Before the concept of a conscientious objector was written into law, the term was used by vaccine resisters to distinguish themselves from parents who had simply not bothered to vaccinate their children. The word conscientious was meant to signal that this was an intentional decision made by caring parents. Conscientious objectors argued that a conscience could not and should not be evaluated, and the magistrates themselves were vexed by the problem of whether to demand some sort of evidence to support a claim of conscience. “I don’t understand the act,” one magistrate said in frustration. “I have seen you, and you have told me you have a conscientious objection; I don’t know whether that is enough.” In debating the law, parliamentarians determined that the conscience was very difficult to define.

Today we tend to think of the conscience as an inner voice, or a form of moral intuition. It’s a little cricket whispering in your ear. Your mind talking to itself. The idea that the conscience is an inner source of knowledge has obvious appeal. If your own conscience can tell you what to do in morally significant situations, you don’t need to struggle with others to arrive at justifiable decisions.

Philosophy is not a matter of declaring rigidly held beliefs, but of working out what can be held true in conversation with others. In the Western tradition, going all the way back to Plato, philosophy is based on dialogue. But philosophical exemptions to vaccination laws excuse people from explaining themselves. And the philosophy behind many exemptions remains as remote and ill-defined today as the conscience was in the late 1800s. These exemptions allow parents to offer their fears as justification for not vaccinating their children. The question of whether this is “enough” to justify exposing others to disease is what once frustrated the magistrates charged with judging a claim to conscience. Americans seem to have inherited a folk theory of conscience that confuses firm belief with knowledge. But you can’t know something that isn’t true, though you can certainly believe something that isn’t true. Beyond the confusion of belief with knowledge, our intellectual tradition offers several other theories of conscience. Some explain conscience as a special motivation to avoid wrongdoing or fulfill obligations; others present it as a kind of reflective thinking about the morality of one’s actions.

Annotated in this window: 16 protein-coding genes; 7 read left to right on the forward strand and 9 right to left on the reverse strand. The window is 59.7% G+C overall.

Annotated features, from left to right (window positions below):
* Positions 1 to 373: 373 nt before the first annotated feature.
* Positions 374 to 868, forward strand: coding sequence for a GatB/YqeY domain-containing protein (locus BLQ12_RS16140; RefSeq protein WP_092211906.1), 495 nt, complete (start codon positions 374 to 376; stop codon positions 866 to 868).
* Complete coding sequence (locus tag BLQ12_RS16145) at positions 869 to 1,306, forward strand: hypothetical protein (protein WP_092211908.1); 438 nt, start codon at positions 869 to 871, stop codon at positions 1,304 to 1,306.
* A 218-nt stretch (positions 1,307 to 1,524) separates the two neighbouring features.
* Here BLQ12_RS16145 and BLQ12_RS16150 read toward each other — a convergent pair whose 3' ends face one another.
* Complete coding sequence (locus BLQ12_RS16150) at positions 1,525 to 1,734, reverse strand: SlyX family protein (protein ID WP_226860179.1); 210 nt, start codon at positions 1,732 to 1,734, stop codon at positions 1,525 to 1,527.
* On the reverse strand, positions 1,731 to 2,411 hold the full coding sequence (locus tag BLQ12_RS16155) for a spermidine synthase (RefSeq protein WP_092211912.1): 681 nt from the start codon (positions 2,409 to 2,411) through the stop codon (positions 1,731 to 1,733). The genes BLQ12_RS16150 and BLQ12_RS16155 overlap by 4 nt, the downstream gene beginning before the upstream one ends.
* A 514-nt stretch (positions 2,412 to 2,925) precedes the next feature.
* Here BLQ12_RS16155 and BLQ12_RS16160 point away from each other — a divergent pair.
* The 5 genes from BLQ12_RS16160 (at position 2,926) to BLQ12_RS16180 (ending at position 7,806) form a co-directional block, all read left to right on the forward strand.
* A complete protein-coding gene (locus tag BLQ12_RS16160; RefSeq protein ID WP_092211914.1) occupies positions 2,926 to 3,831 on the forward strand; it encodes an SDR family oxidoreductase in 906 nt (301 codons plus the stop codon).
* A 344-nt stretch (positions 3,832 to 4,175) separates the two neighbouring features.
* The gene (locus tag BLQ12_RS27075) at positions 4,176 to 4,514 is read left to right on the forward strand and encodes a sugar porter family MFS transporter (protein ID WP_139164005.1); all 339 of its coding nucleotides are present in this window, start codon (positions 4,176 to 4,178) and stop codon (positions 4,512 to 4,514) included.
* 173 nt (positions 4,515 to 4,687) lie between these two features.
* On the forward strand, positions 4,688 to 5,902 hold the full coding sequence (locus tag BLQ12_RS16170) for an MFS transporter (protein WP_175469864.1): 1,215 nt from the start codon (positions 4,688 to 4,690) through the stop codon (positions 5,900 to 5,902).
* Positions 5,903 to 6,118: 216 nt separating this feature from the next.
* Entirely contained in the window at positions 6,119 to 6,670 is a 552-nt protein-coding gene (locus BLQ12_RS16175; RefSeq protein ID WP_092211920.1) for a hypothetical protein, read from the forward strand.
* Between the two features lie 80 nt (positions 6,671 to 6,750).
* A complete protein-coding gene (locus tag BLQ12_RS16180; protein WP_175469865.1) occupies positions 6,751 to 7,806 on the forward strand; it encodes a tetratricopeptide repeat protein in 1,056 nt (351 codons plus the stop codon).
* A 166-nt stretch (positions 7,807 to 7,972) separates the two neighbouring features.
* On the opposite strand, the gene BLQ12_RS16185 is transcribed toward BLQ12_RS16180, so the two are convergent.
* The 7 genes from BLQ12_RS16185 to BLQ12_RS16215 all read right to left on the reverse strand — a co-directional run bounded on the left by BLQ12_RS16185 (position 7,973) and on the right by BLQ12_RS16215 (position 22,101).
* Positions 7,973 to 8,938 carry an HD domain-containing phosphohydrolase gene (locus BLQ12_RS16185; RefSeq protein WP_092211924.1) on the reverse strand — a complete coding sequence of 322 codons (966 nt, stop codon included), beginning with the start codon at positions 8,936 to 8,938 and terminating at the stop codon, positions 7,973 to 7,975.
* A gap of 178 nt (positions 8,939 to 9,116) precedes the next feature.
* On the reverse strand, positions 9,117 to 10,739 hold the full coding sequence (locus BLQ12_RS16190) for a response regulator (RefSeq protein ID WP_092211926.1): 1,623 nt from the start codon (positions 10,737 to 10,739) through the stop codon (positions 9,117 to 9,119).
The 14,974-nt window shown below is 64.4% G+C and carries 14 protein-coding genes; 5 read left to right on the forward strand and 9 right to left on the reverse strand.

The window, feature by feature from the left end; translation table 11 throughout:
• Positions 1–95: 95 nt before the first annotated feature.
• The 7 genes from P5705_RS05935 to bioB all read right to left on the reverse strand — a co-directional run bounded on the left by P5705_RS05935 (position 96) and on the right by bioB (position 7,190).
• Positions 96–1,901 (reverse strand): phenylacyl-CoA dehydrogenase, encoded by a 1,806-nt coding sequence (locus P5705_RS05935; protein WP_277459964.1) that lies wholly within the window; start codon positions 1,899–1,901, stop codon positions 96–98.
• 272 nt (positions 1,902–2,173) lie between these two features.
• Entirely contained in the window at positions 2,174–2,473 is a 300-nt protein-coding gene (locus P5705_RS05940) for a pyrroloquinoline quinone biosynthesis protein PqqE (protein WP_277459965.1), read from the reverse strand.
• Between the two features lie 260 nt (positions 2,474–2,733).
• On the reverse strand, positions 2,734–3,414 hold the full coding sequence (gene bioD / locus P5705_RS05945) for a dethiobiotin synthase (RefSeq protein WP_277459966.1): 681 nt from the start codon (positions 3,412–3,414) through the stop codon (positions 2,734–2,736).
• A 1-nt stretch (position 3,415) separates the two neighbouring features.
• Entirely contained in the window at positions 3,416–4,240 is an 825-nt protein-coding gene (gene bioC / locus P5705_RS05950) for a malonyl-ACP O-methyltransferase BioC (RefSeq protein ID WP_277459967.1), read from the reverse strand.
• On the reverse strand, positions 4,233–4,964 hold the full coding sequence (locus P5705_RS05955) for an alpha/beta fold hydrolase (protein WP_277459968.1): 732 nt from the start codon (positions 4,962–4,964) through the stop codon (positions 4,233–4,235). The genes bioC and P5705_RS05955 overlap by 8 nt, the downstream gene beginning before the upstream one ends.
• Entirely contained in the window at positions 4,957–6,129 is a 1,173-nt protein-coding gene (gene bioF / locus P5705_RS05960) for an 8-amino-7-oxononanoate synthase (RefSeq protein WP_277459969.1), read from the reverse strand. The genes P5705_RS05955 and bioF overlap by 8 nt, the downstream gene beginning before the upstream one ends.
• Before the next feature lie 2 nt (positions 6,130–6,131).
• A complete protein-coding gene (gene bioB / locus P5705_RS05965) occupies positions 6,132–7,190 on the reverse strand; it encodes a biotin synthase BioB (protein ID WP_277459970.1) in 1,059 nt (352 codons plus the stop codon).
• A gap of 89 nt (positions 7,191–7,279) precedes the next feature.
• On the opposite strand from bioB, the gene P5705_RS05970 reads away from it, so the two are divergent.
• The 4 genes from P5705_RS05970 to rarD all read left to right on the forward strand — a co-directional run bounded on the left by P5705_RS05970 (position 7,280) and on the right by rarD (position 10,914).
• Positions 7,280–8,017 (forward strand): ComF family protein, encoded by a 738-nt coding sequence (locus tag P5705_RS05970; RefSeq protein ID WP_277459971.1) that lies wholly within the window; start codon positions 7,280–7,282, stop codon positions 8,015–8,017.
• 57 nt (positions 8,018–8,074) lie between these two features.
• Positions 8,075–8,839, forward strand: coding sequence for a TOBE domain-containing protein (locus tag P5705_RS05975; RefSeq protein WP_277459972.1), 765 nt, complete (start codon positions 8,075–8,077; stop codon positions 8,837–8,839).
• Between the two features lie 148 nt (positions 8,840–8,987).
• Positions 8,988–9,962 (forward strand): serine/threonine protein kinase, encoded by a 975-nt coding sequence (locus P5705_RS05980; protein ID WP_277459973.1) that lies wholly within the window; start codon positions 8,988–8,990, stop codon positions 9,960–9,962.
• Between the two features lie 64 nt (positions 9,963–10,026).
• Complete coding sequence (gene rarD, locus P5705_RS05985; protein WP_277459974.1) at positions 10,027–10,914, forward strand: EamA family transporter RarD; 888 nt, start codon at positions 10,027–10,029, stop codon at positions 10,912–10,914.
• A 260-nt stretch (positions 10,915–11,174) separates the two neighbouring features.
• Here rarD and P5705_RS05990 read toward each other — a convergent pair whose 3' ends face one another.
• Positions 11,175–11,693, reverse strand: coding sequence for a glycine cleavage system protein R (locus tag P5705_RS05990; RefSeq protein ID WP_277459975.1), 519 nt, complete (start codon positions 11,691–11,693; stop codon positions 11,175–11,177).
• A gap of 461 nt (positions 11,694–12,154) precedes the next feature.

The philosopher Immanuel Kant argued that people have a duty to themselves to examine their actions, which implies that the moral quality of our actions is not immediately transparent—it must be deciphered by conscience, the “scrutinizer of hearts.”  Kant thought of conscience as an inner judge and used the metaphor of a courtroom to explain its operation. In the courtroom of the conscience, the self is both judge and judged. So, a parent fulfills her duty to conscience, according to Kant, when she judges whether her decision regarding vaccination is guided by fear, self-interest, or genuine concern for duty. Exercising conscience in this sense means taking a hard look at the justifications for your own judgments.